There is one thread that stands out in all this chicanery, and that is the symbiotic relationship between the government and the financial services industry. People move freely between both camps. Gramm’s wife was the C.F.T.C. regulator prior to her appointment to the Enron board. Enron supported James E. Newsome to head up the C.F.T.C. under President G.W. Bush. Newsome was subsequently hired by the New York Mercantile Exchange (N.Y.MEX.) and appointed C.E.O. of the very same institution he was regulating before he resigned from C.F.T.C. When the exchange went public, he walked away with over $50 million. The last three administrations appointed a treasury secretary that had previously been employed by Goldman Sachs. Robert Rubin, President Clinton’s treasury secretary, and the same Senator Gramm were instrumental in repealing the Glass-Steagall Act without implementing the necessary safeguards to prevent the abuses that led to the enactment of the Act in the first instance. They, together with Alan Greenspan, were also responsible for preventing the C.F.T.C. from regulating derivatives. The Enron loophole also exempts over the counter derivative trading from C.F.T.C. regulation. Thus the $600 trillion derivative market is running wild with no oversight over the products and the traders that make the market, and like the oil market the derivative market has no transparency. Subsequently, Rubin was hired by Citigroup and presided over its dilution. Not to worry, he walked away with upward of $120 million for his service or more aptly his disservice while the shareholders lost upwards of $240 billion. Senator Gramm was appointed vice chairmen by U.B.S. after he retired from Congress, and you can guess who inherited Enron’s trading business when Enron went bankrupt-UBS. Gramm, a free market advocate, through his role in rigging the Enron loophole, is singularly responsible for the derivatives debacle and the subsequent recession and for the consumer paying $4 instead of $2 dollars for a gallon of gas.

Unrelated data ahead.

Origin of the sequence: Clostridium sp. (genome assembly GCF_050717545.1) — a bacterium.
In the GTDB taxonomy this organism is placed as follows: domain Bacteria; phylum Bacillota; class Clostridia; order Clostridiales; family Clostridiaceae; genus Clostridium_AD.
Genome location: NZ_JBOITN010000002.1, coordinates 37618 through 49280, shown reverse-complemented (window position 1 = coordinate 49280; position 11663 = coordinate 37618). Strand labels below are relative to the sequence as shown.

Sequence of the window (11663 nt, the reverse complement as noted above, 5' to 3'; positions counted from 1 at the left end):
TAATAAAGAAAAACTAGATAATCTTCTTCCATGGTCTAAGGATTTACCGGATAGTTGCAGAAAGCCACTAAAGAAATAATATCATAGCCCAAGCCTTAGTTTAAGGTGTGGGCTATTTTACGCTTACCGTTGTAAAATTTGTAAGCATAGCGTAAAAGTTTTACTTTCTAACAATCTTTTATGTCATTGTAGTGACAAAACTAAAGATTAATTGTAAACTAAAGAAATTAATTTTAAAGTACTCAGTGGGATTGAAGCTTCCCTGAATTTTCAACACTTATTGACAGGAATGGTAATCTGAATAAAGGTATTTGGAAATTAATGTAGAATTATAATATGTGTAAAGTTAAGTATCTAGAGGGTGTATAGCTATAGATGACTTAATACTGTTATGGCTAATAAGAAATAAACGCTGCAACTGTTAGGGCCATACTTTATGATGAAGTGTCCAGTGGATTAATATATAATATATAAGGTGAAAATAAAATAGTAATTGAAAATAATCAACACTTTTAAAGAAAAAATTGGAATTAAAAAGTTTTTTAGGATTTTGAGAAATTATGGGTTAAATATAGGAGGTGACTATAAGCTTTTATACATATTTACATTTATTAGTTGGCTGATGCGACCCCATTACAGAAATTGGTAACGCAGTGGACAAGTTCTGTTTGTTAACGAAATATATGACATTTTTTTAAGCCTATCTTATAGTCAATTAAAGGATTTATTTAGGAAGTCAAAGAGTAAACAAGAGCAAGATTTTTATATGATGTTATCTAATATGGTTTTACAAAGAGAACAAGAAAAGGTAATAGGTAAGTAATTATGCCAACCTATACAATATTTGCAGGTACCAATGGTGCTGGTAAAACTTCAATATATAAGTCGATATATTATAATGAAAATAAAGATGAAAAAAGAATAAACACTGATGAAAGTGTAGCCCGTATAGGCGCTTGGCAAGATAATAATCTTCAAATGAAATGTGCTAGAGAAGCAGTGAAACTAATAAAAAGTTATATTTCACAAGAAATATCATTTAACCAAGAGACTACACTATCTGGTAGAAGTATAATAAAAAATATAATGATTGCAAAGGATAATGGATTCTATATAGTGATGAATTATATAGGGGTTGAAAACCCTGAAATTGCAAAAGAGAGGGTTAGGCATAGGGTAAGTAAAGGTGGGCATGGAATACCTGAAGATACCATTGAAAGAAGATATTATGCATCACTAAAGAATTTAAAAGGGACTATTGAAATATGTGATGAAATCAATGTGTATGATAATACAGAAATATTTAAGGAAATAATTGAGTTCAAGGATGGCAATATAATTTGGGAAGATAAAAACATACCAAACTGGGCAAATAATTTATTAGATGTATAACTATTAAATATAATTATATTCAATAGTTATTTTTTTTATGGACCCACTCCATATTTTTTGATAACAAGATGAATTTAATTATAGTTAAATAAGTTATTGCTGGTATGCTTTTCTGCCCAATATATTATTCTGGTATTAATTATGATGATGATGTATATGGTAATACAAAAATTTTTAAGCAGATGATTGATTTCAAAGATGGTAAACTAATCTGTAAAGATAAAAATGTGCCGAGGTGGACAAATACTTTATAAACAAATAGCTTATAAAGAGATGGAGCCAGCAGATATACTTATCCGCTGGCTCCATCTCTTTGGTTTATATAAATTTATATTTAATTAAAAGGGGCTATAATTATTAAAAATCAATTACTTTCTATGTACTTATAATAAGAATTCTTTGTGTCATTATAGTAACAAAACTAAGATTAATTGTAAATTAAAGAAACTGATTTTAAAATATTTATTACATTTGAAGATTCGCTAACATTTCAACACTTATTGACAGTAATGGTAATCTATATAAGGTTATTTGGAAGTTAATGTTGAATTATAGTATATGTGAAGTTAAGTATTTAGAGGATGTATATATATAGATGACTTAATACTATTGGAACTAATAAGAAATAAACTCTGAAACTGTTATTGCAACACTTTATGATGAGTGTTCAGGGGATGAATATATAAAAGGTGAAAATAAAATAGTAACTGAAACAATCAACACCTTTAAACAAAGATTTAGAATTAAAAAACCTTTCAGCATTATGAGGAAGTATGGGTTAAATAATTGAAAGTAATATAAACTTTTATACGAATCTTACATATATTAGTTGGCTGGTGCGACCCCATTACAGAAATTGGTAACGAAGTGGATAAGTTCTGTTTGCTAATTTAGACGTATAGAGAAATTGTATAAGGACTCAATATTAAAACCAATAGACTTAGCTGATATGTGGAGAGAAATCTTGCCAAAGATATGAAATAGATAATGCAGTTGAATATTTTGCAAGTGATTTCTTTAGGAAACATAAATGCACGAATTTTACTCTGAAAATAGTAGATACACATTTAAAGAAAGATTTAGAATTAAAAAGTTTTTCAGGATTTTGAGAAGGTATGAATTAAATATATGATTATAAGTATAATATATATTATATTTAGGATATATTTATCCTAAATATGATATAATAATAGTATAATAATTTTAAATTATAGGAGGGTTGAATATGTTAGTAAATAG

Capitalism and the free market have had a schizophrenic journey over the past century. The advent of the robber barons, the trusts, the investment/ commercial bank excess that led to the stock market crash of 1929, green mail scandals, savings bank-S&L and commercial real estate debacles, and the dot com and mortgage bubbles were all driven by greed and untrustworthy individuals in business and government. The theory that free markets allocate capital better than regulated markets is a myth, given the realities of the moral fiber of the individuals who populate our institutions. The one lesson to be learned from past history is that capitalism and free markets work well only when they are wisely regulated, are populated by honorable honest leaders, and the penalties for violating the rules are so draconian that they act as a deterrent to those who would game the system. At a minimum, violators should be prosecuted under the Rico Law, with long prison terms in max security prisons, and confiscation of all family wealth regardless of when and where it was generated. As the gipper would say, “trust but verify.”

Main Street is still absorbing the brunt of the pain from the collapse of the mortgage bubble-21% real unemployment and underemployment, over $2 trillion in savings and asset losses-while the perpetrators walked away with huge paydays even though their institutions were brought to the brink of failure. The systemic failure of 2008 was caused by the derivatives, (aid and abetted by the regulatory and rating agencies), and pure fraud and greed, led by the likes of Goldman Sachs, AIG and the other major international banks. But what is really criminal is the lobbying by these same institutions, in consort with the political hacks, to prevent implementation of the needed reforms. Is it any wonder that people are protesting? And is it any wonder that Main Street is fed up with Wall Street, Pennsylvania Avenue, and Capitol Hill?

In conclusion, the efforts of the O.W.S. protesters would be best directed to pressure the Congress to: repeal the Commodities Modernization Act, enforce those substantive provisions of the Dodd Frank Act, and to pressure the state legislators to call a constitutional convention to amend the constitution to provide for term limits and federally funded congressional and presidential elections. This later action is required to rectify the root-cause of the problem-the symbiotic relations between government and big business purchased by campaign contributions. Nothing short of these actions will begin to resolve the fiscal problems faced by the nation and prevent another financial disaster.

Guide to Loans for a Small Business Start Up